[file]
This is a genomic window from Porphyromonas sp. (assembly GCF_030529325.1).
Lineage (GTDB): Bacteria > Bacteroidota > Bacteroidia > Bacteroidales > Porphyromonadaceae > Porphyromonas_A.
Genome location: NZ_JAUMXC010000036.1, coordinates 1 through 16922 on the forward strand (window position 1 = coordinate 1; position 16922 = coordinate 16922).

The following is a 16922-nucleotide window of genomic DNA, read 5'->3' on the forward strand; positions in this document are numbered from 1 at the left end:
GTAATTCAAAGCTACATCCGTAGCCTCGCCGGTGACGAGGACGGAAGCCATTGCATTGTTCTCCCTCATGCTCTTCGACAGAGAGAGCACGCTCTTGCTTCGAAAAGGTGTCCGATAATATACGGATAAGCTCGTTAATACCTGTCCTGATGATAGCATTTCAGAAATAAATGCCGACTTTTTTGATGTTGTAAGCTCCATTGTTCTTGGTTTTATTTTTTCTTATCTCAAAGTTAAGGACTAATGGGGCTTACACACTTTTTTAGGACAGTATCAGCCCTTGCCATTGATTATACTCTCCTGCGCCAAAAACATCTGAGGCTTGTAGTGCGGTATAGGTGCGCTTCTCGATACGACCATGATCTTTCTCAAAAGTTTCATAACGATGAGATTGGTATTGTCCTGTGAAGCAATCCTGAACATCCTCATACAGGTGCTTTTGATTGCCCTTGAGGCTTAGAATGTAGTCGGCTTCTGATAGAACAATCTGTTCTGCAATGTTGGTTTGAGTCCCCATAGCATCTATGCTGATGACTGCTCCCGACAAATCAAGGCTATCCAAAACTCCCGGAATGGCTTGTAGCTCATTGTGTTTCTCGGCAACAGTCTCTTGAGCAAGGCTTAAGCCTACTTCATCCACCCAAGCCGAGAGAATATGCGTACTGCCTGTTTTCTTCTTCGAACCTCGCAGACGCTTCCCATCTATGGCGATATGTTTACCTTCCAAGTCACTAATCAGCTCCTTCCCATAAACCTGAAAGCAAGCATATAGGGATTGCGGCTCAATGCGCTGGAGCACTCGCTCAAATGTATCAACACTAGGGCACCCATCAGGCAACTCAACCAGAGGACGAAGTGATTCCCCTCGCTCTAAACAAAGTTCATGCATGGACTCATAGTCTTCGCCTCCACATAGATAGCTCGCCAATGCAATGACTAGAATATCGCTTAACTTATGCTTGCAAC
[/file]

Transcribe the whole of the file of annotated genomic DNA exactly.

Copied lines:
This is a genomic window from Porphyromonas sp. (assembly GCF_030529325.1).
Lineage (GTDB): Bacteria > Bacteroidota > Bacteroidia > Bacteroidales > Porphyromonadaceae > Porphyromonas_A.
Genome location: NZ_JAUMXC010000036.1, coordinates 1 through 16922 on the forward strand (window position 1 = coordinate 1; position 16922 = coordinate 16922).

The following is a 16922-nucleotide window of genomic DNA, read 5'->3' on the forward strand; positions in this document are numbered from 1 at the left end:
GTAATTCAAAGCTACATCCGTAGCCTCGCCGGTGACGAGGACGGAAGCCATTGCATTGTTCTCCCTCATGCTCTTCGACAGAGAGAGCACGCTCTTGCTTCGAAAAGGTGTCCGATAATATACGGATAAGCTCGTTAATACCTGTCCTGATGATAGCATTTCAGAAATAAATGCCGACTTTTTTGATGTTGTAAGCTCCATTGTTCTTGGTTTTATTTTTTCTTATCTCAAAGTTAAGGACTAATGGGGCTTACACACTTTTTTAGGACAGTATCAGCCCTTGCCATTGATTATACTCTCCTGCGCCAAAAACATCTGAGGCTTGTAGTGCGGTATAGGTGCGCTTCTCGATACGACCATGATCTTTCTCAAAAGTTTCATAACGATGAGATTGGTATTGTCCTGTGAAGCAATCCTGAACATCCTCATACAGGTGCTTTTGATTGCCCTTGAGGCTTAGAATGTAGTCGGCTTCTGATAGAACAATCTGTTCTGCAATGTTGGTTTGAGTCCCCATAGCATCTATGCTGATGACTGCTCCCGACAAATCAAGGCTATCCAAAACTCCCGGAATGGCTTGTAGCTCATTGTGTTTCTCGGCAACAGTCTCTTGAGCAAGGCTTAAGCCTACTTCATCCACCCAAGCCGAGAGAATATGCGTACTGCCTGTTTTCTTCTTCGAACCTCGCAGACGCTTCCCATCTATGGCGATATGTTTACCTTCCAAGTCACTAATCAGCTCCTTCCCATAAACCTGAAAGCAAGCATATAGGGATTGCGGCTCAATGCGCTGGAGCACTCGCTCAAATGTATCAACACTAGGGCACCCATCAGGCAACTCAACCAGAGGACGAAGTGATTCCCCTCGCTCTAAACAAAGTTCATGCATGGACTCATAGTCTTCGCCTCCACATAGATAGCTCGCCAATGCAATGACTAGAATATCGCTTAACTTATGCTTGCAAC